As those changes began to reduce the impact of NHK-Fintiv, this in turn appears to have triggered a corresponding decline in reexam filings. After one last spike in the second quarter of 2022, reexam requests dipped in Q3 (the first full quarter after Vidal’s late-Q2 guidance), plateaued in Q4, and then declined even further in Q1 2023. The drop was even steeper in Q2 of this year, which saw the lowest number of reexam requests since Q3 2020. Year-to-date reexam filings are 35% lower compared to the first half of 2022. Moreover, the share of patents at issue in those reexam requests that have also been challenged at the PTAB (25%) is also less than the numbers for 2022 (33%), though the amount of patents that have been hit with reexam requests and also litigated in district court remains relatively steady at 60% (compared to 59% last year).
Supreme Court Leaves Broadened IPR Estoppel Standard in Place
In June, the Supreme Court decline to step into a dispute over the proper scope of inter partes review (IPR) estoppel, which bars (or estops) a defendant from raising certain IPR validity arguments in subsequent district court challenges. This has been at issue since February 2022, when the Federal Circuit issued a precedential decision that significantly expanded the reach of such estoppel. In Caltech v. Broadcom, it held that a petitioner is estopped not just from later asserting arguments actually raised in a successful petition, but also from including those arguments that they “reasonably could have” included. The court’s June 26 denial of a certiorari petition from codefendants Apple and Broadcom effectively upholds Caltech with respect to estoppel.
Yet that decision is far from the last word on the issue. In addition to the proposals in the USPTO’s aforementioned ANPRM that relate to estoppel, which also include a potential requirement that parties must agree to Sotera stipulations (consenting to broader district court estoppel) to avoid discretionary denial, the Federal Circuit has since clarified other uncertainties with respect to estoppel that were not resolved in Caltech. In Ironburg Innovations v. Valve, the court addressed two underlying considerations. The first, the question over the proper standard for determining whether a party “reasonably could have raised” an argument in its PTAB petition, had not been fully dealt with before by the appellate court but was not disputed by the parties here, who both agreed with the district court that the standard covers any grounds that “a skilled searcher conducting a diligent search reasonably could have been expected to discover”. The Federal Circuit adopted this position as well, concluding that this standard correctly delineates which grounds the petitioner “reasonably could have raised” in its petition.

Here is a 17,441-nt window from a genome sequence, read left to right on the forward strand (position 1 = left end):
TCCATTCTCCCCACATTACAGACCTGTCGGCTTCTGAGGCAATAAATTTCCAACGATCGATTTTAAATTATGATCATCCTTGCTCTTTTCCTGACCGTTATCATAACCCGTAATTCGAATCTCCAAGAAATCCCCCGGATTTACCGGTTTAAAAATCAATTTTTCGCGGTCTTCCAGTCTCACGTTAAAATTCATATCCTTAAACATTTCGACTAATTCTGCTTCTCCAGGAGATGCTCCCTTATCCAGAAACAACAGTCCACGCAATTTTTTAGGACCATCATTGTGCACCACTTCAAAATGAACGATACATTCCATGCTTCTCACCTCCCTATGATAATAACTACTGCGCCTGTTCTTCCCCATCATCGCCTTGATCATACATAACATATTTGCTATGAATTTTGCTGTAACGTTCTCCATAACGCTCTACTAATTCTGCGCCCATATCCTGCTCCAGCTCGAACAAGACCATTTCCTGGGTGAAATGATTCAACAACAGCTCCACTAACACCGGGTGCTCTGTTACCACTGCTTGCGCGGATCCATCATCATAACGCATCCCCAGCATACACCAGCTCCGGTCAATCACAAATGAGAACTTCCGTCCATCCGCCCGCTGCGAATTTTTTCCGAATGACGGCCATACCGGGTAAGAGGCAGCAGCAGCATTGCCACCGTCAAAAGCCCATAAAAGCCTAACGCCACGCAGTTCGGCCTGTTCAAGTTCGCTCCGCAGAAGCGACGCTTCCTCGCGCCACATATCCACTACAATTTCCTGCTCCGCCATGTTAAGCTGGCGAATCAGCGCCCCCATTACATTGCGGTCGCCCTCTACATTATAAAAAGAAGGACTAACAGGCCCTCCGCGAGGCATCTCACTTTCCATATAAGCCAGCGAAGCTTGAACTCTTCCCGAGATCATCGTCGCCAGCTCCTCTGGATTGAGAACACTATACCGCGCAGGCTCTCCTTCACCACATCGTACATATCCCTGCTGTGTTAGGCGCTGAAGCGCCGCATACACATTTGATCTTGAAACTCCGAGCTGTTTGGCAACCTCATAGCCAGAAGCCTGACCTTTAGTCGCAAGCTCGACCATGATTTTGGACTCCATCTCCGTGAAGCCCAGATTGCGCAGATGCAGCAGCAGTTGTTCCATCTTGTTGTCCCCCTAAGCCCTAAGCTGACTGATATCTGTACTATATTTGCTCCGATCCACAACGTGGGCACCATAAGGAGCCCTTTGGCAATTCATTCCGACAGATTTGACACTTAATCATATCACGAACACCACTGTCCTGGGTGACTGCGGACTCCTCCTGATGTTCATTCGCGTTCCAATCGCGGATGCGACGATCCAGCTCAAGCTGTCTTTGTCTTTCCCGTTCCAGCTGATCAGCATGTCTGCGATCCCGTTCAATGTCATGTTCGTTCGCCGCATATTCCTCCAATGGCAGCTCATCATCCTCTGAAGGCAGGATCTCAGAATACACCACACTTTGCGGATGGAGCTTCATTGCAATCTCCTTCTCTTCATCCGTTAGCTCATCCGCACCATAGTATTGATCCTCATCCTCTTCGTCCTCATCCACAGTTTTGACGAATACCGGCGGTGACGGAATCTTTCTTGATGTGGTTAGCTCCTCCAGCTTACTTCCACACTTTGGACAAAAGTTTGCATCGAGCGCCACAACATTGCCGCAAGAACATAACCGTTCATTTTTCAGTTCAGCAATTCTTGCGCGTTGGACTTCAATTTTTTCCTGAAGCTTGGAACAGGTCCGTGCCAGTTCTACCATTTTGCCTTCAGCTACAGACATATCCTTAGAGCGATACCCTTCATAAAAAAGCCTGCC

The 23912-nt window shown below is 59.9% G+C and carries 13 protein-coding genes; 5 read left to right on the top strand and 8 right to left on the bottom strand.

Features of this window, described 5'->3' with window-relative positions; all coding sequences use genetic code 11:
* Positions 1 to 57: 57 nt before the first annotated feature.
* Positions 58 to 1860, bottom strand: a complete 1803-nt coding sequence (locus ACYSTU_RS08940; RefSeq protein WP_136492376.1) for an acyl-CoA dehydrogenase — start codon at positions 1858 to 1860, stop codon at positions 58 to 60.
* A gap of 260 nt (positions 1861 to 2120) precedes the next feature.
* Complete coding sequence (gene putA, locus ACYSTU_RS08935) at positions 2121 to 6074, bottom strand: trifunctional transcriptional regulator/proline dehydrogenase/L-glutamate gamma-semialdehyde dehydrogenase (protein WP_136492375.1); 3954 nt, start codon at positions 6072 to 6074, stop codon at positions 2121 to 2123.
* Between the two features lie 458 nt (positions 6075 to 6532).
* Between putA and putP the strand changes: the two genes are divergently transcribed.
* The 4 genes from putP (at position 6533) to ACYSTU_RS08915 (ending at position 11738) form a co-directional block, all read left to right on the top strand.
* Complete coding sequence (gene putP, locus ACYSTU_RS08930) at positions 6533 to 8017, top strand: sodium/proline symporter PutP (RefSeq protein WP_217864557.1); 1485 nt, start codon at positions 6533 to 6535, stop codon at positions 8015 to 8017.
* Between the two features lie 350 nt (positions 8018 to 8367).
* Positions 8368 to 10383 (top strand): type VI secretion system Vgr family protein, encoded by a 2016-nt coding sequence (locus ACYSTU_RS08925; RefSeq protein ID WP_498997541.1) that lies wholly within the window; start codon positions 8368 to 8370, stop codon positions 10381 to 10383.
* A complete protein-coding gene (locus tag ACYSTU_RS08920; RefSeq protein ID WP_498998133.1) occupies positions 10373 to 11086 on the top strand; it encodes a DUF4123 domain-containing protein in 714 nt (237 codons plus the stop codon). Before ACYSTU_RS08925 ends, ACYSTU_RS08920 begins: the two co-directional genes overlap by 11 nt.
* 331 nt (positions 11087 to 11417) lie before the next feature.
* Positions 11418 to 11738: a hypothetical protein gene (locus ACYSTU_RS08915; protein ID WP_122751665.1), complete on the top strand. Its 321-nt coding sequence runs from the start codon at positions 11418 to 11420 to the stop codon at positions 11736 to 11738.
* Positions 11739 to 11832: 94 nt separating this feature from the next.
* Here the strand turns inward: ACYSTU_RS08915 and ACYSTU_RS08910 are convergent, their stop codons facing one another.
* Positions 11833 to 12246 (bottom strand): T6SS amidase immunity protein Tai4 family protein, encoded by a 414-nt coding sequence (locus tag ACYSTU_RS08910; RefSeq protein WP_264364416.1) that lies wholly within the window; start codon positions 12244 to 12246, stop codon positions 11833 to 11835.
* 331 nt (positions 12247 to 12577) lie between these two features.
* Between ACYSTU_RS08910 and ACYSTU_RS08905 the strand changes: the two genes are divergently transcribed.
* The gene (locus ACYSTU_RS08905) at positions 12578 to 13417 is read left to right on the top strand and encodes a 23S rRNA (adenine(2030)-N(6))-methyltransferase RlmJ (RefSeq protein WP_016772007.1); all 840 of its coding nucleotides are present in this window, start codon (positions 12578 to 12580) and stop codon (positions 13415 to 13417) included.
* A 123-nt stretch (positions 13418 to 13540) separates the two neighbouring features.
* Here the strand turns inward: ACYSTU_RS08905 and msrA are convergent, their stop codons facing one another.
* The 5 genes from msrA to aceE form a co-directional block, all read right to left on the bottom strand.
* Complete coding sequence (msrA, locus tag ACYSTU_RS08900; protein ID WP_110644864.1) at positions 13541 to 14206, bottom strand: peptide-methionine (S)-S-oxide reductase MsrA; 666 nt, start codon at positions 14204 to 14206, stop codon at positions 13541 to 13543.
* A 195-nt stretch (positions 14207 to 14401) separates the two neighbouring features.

Second, the Federal Circuit addressed the issue of which party holds the burden of proof under this standard, noting that the district court appeared to have treated petitioner Valve as holding that burden. However, the appellate court instead agreed with the petitioner that the “burden of proving, by a preponderance of the evidence, that a skilled searcher exercising reasonable diligence would have identified an invalidity ground rests on the patent holder, as the party asserting and seeking to benefit from the affirmative defense of IPR estoppel”. The Federal Circuit treated this conclusion as “consistent with the general practice that a party asserting an affirmative defense bears the burden to prove it”.
FRAND Update: UK Court Rejects Another SEP Licensor’s Royalties Case; NPEs Eye UPC Launch with Interest
UK: High Court Issues Country’s Third FRAND Determination
One of the most notable Q2 developments related to standard essential patent (SEP) licensing came in the UK, where the High Court of Justice issued the country’s third determination of a global fair, reasonable, and nondiscriminatory (FRAND) license, this time in Optis v. Apple. The June 7 decision, released only in heavily redacted form, imposed a global FRAND rate for Optis’s 4G portfolio of $5.13M, determining that five years of payments, or $25.65M, would cover all future use; and that an additional $30.78M would cover past infringement (beginning in 2017, when Optis “first asserted themselves”)—for a total of $56.43M plus 5% annual compound interest. That interest rate is “firm but provisional”, with the final amount, plus the question of a 5G license, to be determined at a later hearing.